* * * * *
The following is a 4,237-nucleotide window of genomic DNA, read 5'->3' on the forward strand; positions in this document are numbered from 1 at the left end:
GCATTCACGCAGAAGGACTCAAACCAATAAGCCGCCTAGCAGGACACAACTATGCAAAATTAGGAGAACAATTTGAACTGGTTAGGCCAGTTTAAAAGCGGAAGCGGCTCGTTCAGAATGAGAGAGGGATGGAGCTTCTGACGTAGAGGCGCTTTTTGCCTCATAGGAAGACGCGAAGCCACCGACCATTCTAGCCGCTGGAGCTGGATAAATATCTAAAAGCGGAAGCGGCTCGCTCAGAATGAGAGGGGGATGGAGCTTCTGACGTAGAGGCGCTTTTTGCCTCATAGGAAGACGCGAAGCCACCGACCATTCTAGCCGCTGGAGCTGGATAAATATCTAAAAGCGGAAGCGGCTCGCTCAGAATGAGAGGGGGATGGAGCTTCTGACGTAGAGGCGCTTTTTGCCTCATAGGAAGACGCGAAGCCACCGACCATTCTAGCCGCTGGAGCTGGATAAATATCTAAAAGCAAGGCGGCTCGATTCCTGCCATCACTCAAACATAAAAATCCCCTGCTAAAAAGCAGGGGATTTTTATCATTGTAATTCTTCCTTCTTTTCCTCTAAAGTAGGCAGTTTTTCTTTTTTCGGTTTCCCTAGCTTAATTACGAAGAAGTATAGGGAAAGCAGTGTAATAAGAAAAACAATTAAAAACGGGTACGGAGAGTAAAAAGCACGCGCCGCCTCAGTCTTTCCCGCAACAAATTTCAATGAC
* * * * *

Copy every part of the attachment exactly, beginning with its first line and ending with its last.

The following is a 4,237-nucleotide window of genomic DNA, read 5'->3' on the forward strand; positions in this document are numbered from 1 at the left end:
GCATTCACGCAGAAGGACTCAAACCAATAAGCCGCCTAGCAGGACACAACTATGCAAAATTAGGAGAACAATTTGAACTGGTTAGGCCAGTTTAAAAGCGGAAGCGGCTCGTTCAGAATGAGAGAGGGATGGAGCTTCTGACGTAGAGGCGCTTTTTGCCTCATAGGAAGACGCGAAGCCACCGACCATTCTAGCCGCTGGAGCTGGATAAATATCTAAAAGCGGAAGCGGCTCGCTCAGAATGAGAGGGGGATGGAGCTTCTGACGTAGAGGCGCTTTTTGCCTCATAGGAAGACGCGAAGCCACCGACCATTCTAGCCGCTGGAGCTGGATAAATATCTAAAAGCGGAAGCGGCTCGCTCAGAATGAGAGGGGGATGGAGCTTCTGACGTAGAGGCGCTTTTTGCCTCATAGGAAGACGCGAAGCCACCGACCATTCTAGCCGCTGGAGCTGGATAAATATCTAAAAGCAAGGCGGCTCGATTCCTGCCATCACTCAAACATAAAAATCCCCTGCTAAAAAGCAGGGGATTTTTATCATTGTAATTCTTCCTTCTTTTCCTCTAAAGTAGGCAGTTTTTCTTTTTTCGGTTTCCCTAGCTTAATTACGAAGAAGTATAGGGAAAGCAGTGTAATAAGAAAAACAATTAAAAACGGGTACGGAGAGTAAAAAGCACGCGCCGCCTCAGTCTTTCCCGCAACAAATTTCAATGAC